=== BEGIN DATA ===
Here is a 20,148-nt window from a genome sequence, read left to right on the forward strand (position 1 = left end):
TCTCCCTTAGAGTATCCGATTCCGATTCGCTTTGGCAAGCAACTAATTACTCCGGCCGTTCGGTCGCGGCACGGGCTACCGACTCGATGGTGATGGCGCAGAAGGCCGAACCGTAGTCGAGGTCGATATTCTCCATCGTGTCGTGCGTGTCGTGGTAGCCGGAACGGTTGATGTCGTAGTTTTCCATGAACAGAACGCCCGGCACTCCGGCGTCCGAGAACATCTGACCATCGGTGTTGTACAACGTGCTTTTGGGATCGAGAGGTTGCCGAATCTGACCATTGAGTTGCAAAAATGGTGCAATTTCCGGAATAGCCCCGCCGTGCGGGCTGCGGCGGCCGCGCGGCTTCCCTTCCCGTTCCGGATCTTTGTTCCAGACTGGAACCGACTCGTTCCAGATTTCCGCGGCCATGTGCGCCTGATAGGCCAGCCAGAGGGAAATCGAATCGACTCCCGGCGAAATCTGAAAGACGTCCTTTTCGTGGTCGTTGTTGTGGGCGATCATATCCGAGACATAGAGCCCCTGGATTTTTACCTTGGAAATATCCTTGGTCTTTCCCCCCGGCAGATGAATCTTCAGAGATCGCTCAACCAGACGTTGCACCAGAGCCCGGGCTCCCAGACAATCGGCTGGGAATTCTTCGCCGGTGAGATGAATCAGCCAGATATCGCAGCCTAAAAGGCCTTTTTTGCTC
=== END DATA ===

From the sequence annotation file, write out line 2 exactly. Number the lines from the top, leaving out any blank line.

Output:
TCTCCCTTAGAGTATCCGATTCCGATTCGCTTTGGCAAGCAACTAATTACTCCGGCCGTTCGGTCGCGGCACGGGCTACCGACTCGATGGTGATGGCGCAGAAGGCCGAACCGTAGTCGAGGTCGATATTCTCCATCGTGTCGTGCGTGTCGTGGTAGCCGGAACGGTTGATGTCGTAGTTTTCCATGAACAGAACGCCCGGCACTCCGGCGTCCGAGAACATCTGACCATCGGTGTTGTACAACGTGCTTTTGGGATCGAGAGGTTGCCGAATCTGACCATTGAGTTGCAAAAATGGTGCAATTTCCGGAATAGCCCCGCCGTGCGGGCTGCGGCGGCCGCGCGGCTTCCCTTCCCGTTCCGGATCTTTGTTCCAGACTGGAACCGACTCGTTCCAGATTTCCGCGGCCATGTGCGCCTGATAGGCCAGCCAGAGGGAAATCGAATCGACTCCCGGCGAAATCTGAAAGACGTCCTTTTCGTGGTCGTTGTTGTGGGCGATCATATCCGAGACATAGAGCCCCTGGATTTTTACCTTGGAAATATCCTTGGTCTTTCCCCCCGGCAGATGAATCTTCAGAGATCGCTCAACCAGACGTTGCACCAGAGCCCGGGCTCCCAGACAATCGGCTGGGAATTCTTCGCCGGTGAGATGAATCAGCCAGATATCGCAGCCTAAAAGGCCTTTTTTGCTC